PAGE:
November 28, 2012

Soup to Nuts: Gifts for special foodies

Here are seven that have earned the official Meredith Seal of Approval.

By Meredith Goad
Staff Writer

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A Pie of the Month Club gift allows the recipient to choose a dozen pies through the year at Two Fat Cats bakery in Portland.

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The Honey Exchange in Portland offers a delicious variety of honeys and honey-related gifts, from bee-themed jewelry to mead from around the world.

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I've purchased coffees from this line before, including some Kona Star Estate from the Big Island of Hawaii that I parceled out to myself slowly to make it last, and a Panamanian coffee I bought for my sister-in-law for her birthday in August. My favorite by far has been the Guatemalan that's part of the current line. Maybe my palate just prefers Guatemalan. One of Coffee By Design's Guatemalan coffees is my favorite for daily drinking, and once, years ago, a friend of mine who went on a reporting trip to Guatemala brought me back some coffee beans she bought straight from a local farmer. It was some of the best coffee I've ever had.

This Harvest Reserve Guatemalan is so good I would recommend that you be sure to drink it black to get the full flavor.

Yes, I know, coffee experts don't like it when you do things like add cream and sugar to coffee, but I confess I usually use a little cream. Not much, just enough to lighten the coffee. It's a hard habit to break. Well, this coffee helped open my eyes as to why the coffee experts are right. I tried it with cream as well as black, just to test the difference, and will never put cream in it again.

I learned one of the reasons it's so good is it's made by a man named Arturo Aguirre, who is supposedly "the rock star of coffee" in Guatemala. Each label contains so much information about where and how the coffee was grown, you might feel like you've wandered into an episode of "Portlandia." The Guatemalan label informed me, for example, that the coffee beans came from 18-year-old trees grown in loam at 5,800 to 6,000 feet above sea level. They spent 48 to 60 hours in a wet tank and 25 hours drying in the sun. Just the kind of info the coffee geek on your list will love.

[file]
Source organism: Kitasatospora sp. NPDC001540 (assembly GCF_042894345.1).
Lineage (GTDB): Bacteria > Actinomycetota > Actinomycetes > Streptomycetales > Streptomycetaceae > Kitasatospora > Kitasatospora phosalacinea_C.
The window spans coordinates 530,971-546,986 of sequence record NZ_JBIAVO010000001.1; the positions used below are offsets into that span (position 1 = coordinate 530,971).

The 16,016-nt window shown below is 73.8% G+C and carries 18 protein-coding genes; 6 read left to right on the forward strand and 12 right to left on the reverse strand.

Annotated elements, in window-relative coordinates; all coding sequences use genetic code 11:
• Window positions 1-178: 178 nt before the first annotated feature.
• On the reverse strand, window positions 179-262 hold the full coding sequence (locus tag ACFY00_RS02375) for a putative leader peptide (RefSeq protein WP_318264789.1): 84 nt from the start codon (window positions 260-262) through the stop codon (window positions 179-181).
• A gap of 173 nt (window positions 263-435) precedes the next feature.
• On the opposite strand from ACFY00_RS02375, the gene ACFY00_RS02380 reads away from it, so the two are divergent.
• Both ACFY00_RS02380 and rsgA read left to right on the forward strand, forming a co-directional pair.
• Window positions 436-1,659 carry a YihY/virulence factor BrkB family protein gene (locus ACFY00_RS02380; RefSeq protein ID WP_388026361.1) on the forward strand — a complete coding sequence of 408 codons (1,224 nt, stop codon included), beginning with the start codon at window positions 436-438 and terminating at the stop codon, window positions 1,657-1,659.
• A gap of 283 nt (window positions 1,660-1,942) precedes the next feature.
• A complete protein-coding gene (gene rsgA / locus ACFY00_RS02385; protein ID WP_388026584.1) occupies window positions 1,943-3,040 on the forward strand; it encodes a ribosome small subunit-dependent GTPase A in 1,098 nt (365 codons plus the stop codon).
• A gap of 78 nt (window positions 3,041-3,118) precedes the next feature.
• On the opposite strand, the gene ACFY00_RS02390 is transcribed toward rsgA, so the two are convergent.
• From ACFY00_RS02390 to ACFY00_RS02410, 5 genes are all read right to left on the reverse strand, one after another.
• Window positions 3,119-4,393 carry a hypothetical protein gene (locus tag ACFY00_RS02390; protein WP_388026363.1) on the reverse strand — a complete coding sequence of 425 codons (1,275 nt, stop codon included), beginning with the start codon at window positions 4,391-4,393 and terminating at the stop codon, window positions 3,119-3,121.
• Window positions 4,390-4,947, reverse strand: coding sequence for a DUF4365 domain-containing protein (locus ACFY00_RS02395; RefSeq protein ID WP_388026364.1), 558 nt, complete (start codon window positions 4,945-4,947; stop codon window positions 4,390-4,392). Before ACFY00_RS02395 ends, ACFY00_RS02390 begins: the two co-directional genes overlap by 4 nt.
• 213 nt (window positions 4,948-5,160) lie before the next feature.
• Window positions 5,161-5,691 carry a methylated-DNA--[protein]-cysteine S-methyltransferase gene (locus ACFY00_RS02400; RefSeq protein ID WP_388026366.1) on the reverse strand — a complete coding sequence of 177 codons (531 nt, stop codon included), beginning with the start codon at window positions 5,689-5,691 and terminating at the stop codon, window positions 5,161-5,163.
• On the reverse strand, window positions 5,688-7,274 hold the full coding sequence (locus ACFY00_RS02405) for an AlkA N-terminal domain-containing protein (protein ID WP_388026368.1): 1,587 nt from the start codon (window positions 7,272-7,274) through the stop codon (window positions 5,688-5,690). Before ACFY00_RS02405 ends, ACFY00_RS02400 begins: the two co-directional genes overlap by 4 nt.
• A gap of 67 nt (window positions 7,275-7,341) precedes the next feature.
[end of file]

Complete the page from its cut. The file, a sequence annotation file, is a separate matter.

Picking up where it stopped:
This may sound silly, but half the fun of buying this coffee is just opening the jar. It's vaccuum sealed, and when you twist the top it makes a satisfying little "whoosh" noise before inundating your senses with the most intoxicating aroma.


$230 a year for a dozen 9-inch pies or $48 a year for 12 mini pies

I wrote about this new Pie of the Month club a few weeks ago on our food blog, but it bears repeating: Who doesn't love pie?

Give the gift of a monthly pie from Two Fat Cats bakery in Portland, and the recipient can start collecting in January. Doesn't matter if they want blueberry, coconut cream or apple, all they have to do is come to the bakery on India Street once a month, choose from the pies that are available, and have their card for that month punched.

They can try a different pie every month, or eat 12 apple pies. It's up to them.

There are two categories. You can buy a year's worth of 9-inch pies for $230, or pay $48 for a year's worth of 3.5-inch mini pies – a great gift for a senior or single person who loves pie but can't eat a whole one.


Terrien, $37; Chateau Musar, $43 to $50

I'm no wine expert by any means, but throughout the year there are wines I try that just really get my attention. Here are two interesting wines I've tried that I think the wine lovers on your list might like, too.

I first tried Chateau Musar Blanc 2004, a wine from Lebanon, at a dinner with friends at Carmen at the Danforth, and we liked it so much it was the topic of much dinner table conversation that night. Of course, our first reaction was "They make wine in Lebanon?" Yes, they have for thousands of years, apparently. Chateau Musar was founded in 1930 in the Beqaa Valley.

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For cheese lovers, consider a gift of Cabot’s award-winning Clothbound Cheddar. It is sharp, rich and buttery, with notes of caramel.

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Ice cider is a not-too-sweet dessert wine that’s been developed over the past decade or so in Quebec. Eden Ice Cider is made in Vermont’s Northeast Kingdom.

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Spicy Blueberry Steak Sauce & Marinade is made by Pemberton's Gourmet in Gray.

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Coffee by Design’s Harvest Reserve line is pricey, selling for $40 a pound, but you’ll know you’re giving the best.


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